IEEE Transactions on Systems, Man, and Cybernetics Part A:Systems and Humans.

Task planning under uncertainty using a spreading activation network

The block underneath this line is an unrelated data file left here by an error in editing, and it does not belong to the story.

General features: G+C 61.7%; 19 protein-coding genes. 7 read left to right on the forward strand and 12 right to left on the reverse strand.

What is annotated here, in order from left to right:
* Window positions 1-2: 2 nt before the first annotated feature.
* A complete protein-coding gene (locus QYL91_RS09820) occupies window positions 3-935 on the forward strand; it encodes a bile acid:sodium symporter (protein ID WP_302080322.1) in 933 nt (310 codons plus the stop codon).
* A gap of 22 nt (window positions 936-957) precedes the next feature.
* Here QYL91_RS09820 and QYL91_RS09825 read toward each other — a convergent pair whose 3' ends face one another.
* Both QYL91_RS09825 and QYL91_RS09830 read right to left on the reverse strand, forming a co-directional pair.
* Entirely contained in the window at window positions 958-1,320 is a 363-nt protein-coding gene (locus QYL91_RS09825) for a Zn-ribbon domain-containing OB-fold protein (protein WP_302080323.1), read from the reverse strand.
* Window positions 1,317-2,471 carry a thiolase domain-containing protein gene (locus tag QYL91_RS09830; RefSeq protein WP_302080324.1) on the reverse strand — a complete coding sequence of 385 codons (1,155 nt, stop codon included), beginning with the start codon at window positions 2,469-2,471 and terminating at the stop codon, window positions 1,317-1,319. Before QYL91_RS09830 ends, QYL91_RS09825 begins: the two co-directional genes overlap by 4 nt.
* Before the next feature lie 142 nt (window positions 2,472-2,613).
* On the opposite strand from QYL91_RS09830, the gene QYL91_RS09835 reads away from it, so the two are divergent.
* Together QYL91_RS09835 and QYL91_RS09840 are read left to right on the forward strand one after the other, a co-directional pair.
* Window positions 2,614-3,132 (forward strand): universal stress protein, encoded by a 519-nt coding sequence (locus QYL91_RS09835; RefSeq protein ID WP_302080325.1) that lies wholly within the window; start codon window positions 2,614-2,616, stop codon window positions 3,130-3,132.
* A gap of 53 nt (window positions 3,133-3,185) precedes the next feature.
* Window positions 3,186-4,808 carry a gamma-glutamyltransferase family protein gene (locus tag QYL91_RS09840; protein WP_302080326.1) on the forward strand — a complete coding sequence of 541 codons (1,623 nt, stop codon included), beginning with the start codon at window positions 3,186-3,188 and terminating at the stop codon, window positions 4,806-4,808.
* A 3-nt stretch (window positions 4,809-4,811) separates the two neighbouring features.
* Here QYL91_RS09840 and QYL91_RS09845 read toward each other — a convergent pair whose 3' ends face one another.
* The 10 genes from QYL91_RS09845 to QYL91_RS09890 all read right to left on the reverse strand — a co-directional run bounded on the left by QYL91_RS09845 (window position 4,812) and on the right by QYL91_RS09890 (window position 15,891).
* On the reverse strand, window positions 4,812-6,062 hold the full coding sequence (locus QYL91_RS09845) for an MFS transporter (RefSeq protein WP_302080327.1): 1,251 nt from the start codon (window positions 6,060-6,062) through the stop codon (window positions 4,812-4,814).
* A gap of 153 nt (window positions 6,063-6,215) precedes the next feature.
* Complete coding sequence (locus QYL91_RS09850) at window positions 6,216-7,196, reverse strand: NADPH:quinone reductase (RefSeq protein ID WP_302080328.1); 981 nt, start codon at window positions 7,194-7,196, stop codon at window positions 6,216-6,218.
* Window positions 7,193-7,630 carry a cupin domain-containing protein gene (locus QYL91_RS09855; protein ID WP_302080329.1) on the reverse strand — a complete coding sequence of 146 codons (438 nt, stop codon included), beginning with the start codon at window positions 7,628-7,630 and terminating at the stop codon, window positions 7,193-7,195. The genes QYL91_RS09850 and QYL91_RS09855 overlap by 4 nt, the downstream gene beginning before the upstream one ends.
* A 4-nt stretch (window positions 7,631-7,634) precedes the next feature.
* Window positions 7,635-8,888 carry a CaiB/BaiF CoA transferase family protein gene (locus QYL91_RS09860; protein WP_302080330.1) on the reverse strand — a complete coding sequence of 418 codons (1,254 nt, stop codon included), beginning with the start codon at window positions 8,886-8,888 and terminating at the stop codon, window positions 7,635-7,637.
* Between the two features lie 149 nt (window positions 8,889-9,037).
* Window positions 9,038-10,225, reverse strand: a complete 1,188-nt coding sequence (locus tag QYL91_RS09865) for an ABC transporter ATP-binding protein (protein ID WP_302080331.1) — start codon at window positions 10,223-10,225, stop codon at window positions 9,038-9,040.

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As robotics and automation applications extend to the service sector, researchers have to increasingly deal with performing robotic actions in uncertain and unstructured environments. A traditional solution to this problem models uncertainty about the effects of actions by probabilities conditioned on the state of the environment, making it possible to select plans that have the highest probability of success in a given situation. Reactive systems use another approach to handling uncertainty, by employing a set of predefined situation-response rules that make it possible to move toward the goal from any situation, whether expected or unexpected. This paper describes a planner that combines the two approaches. A proactive component generates plans that are biased toward picking the most reliable action in a given situation, and a reactive component can alter the selected actions based on unexpected situations that may arise in uncertain environments. Action selection is driven by a spreading activation mechanism on a probabilistic network that encodes the domain knowledge. A decision-theoretic framework incorporates quantitative goal utilities and action costs into the action selection mechanism. Experiments conducted demonstrate the ability of the planner to plan with hard and soft domain constraints and action costs, modify plans as a reaction to unexpected changes in the environment or goal utilities, and plan in situations with multiple conflicting goals.